Imposing Sanctions Increases Tensions Between Iran And America


Iran has breached the limit of the amount of stockpiled enriched uranium it is allowed to have. Imposed on Iran as part of the 2015 nuclear deal in exchange for the relief of international economic sanctions, Aljazeera reported that Iran had surpassed the 300kg cap with plans to enrich the uranium above the 3.67 per cent limit in the accord. Tensions have bubbled after President Donald Trump unilaterally withdrew from the nuclear deal, reimposed economic sanctions on Tehran, and sent in a slew of American military aircraft and troops in the Middle East. In retaliation, the Iranian government shot down an American military surveillance drone that had allegedly violated its airspace.

 

Trump warned that Tehran was “playing with fire” by exceeding its uranium reserves limit, to which Iranian parliament speaker, Ali Larijiani, retorted, “Mr Trump should understand that when one uses bullying language against a civilised nation, they become united.” He also warned of other countries in the region against joining any American coalition, saying “if they rally against us, they will have to pay the price for it.”

 

China, in a rare case of solidarity with the Western powers, expressed its regret but urged all sides to show restraint, citing the U.S. policy of pressuring Iran as the “root cause of the current tensions.” On the other hand, French President Emmanuel Macron declared in a statement “his attachment to the full respect of the 2015 nuclear accord and asks Iran to reverse without delay this excess, as well as avoid all extra measures that would put into question its nuclear commitments.”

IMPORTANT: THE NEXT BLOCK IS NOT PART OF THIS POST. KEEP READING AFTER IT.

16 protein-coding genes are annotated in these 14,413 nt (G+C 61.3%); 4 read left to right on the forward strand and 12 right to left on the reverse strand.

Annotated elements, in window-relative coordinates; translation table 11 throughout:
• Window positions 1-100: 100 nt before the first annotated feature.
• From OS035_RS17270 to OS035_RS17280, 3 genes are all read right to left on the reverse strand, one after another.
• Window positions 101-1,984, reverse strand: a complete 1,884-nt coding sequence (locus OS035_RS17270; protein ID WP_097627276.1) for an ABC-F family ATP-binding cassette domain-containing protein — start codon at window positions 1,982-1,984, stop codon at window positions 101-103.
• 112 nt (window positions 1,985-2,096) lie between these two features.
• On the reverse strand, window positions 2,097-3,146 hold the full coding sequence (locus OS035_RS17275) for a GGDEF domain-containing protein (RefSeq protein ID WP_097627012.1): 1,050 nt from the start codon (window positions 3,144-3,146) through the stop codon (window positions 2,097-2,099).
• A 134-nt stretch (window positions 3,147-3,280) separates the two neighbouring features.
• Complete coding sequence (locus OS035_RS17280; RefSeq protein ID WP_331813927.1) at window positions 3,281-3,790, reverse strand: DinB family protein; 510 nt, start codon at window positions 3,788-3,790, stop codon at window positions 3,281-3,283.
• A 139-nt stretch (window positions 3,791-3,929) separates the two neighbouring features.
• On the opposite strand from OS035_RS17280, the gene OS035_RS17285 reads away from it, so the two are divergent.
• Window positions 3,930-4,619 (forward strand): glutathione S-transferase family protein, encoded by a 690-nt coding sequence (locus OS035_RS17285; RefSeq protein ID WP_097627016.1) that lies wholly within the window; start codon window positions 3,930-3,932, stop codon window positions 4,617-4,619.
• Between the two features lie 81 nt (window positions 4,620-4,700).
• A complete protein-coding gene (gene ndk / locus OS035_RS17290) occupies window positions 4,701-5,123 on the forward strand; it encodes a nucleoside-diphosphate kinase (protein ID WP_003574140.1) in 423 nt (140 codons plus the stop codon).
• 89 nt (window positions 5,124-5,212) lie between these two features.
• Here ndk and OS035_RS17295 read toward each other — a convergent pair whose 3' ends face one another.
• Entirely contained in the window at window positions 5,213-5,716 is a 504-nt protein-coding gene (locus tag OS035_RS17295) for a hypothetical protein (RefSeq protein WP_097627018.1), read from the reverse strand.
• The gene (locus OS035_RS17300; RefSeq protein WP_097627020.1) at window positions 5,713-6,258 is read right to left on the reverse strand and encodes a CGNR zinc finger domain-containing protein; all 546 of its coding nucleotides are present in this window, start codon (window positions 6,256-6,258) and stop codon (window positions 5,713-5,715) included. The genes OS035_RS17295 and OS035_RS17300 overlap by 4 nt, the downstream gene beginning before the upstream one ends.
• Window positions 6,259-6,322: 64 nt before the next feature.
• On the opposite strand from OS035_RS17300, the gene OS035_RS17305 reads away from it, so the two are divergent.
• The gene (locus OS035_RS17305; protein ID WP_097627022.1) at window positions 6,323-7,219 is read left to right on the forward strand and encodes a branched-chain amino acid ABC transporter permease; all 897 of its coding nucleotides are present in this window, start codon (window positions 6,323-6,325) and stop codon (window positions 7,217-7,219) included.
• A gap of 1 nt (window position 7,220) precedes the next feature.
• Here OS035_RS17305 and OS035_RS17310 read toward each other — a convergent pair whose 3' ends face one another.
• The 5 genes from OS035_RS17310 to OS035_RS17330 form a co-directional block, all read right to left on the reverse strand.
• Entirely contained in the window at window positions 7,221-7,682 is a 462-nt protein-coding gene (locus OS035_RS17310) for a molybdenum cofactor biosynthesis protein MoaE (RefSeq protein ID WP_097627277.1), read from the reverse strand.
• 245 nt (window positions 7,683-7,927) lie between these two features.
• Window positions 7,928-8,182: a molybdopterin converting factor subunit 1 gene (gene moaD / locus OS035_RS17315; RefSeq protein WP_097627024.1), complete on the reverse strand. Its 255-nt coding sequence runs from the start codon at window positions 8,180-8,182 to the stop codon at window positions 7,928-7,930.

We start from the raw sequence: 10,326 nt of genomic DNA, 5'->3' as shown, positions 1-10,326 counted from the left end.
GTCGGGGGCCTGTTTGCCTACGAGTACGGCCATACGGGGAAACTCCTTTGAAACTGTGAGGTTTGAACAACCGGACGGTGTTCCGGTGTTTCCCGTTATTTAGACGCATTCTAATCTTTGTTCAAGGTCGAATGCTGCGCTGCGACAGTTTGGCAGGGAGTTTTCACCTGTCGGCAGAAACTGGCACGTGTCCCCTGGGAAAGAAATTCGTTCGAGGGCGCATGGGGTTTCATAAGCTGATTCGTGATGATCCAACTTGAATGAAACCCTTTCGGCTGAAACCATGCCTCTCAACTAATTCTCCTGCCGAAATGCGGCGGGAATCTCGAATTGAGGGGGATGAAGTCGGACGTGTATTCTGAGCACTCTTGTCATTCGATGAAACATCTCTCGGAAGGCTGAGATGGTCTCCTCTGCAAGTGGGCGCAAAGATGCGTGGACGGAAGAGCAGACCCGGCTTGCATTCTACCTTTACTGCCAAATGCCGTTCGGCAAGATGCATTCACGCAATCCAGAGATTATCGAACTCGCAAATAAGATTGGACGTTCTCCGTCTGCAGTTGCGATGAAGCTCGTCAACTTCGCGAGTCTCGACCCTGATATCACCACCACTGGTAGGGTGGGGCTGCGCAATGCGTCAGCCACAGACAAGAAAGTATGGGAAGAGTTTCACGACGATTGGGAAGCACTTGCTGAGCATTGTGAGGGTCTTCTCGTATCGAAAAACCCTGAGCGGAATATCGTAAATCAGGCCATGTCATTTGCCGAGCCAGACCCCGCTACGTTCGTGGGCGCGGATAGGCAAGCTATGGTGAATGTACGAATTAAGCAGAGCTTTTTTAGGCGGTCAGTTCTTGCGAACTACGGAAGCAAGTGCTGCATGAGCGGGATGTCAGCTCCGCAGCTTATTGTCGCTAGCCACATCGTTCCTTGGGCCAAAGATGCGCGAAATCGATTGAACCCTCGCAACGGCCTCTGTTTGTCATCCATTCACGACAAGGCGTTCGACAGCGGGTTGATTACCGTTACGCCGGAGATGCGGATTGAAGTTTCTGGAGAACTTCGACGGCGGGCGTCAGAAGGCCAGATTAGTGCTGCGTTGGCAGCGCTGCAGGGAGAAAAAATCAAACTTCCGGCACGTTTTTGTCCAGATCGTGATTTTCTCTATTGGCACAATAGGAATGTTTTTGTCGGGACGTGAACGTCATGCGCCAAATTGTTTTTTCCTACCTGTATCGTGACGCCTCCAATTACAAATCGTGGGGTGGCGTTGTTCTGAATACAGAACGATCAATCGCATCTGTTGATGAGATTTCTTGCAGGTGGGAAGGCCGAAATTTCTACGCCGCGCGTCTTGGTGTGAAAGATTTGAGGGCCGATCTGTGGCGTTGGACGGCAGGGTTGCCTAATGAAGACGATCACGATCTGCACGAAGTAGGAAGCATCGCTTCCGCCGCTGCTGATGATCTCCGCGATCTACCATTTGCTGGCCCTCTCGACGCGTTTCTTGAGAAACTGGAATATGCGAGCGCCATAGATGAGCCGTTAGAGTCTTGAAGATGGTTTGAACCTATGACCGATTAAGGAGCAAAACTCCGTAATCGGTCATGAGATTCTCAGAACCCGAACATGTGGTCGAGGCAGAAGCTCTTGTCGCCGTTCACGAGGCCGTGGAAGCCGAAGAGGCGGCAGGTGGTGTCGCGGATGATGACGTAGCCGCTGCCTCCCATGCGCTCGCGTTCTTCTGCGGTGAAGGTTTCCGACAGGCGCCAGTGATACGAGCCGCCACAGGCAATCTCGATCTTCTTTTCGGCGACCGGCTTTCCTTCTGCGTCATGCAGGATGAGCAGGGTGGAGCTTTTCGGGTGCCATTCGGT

Despite the high-level nature of these exchanges between state leaders, it is the average Iranian citizen that experiences the impact of this fallout. The economic hardlines have resulted in Iran’s GDP shrinking by 4.9% in the 2018-2019 fiscal year, according to the Economist. Additionally, factors such as slowing industrial production, food prices tripling more than three-fold, and limited access to medical supplies further contribute to the suffering of the average Iranian.

 

Trump’s hard-line policy of brinkmanship with a reactionary and increasingly isolated Iran is hurtling towards a policy of aggression, where increasing hostility, miscalculated risks and pre-emptive defence policies are the deciding factors at play. What needs to happen is calming tensions, re-opening of dialogue channels, and introducing multilateral conflict mediators to bring America and Iran back from the brink of war.

 

The Iran nuclear deal was created in 2015 involving a group of the world powers, the U.S., U.K., France, China, Russia, and Germany, known as the P5+1. According to the BBC, it came in response to Iran’s attempts to build a nuclear weapon. The terms of the deal stipulated that Iran must limit its sensitive nuclear activities, including limiting its uranium stockpile to 300kg as well as its enrichment to below 3.67%, as well as allowing international inspectors to ensure Iran’s compliance. In exchange, crippling economic sanctions would be lifted. The UK, Germany and France, who all opposed the sanctions, attempted to mitigate the tension by instating an alternative mechanism to allow European firms to bypass American sanctions. Despite its best efforts, preparations to instate INSTEX, as it’s known, had fizzled as few businesses were unlikely to jeopardise their access to America’s market.

 

To conclude, Trump’s tactics of challenging his adversary to the point of no return may work in the world of business but is detrimental to the safety and peace of global politics. Opening up dialogue channels with a future-focus and a commitment to upholding a policy of non-proliferation is necessary to retreat from a devastating policy of warfare. Additionally, reverting back to the terms of the 2015 nuclear deal which had “significance for the strengthening of the [nuclear] non-proliferation regime”, according to Russian Foreign Minister Sergey Lavrov, would be the best point of call. Both sides must approach these discussions in the spirit of cooperation and compromise, only then will then peaceful talks ensure the continued prosperity for both nations.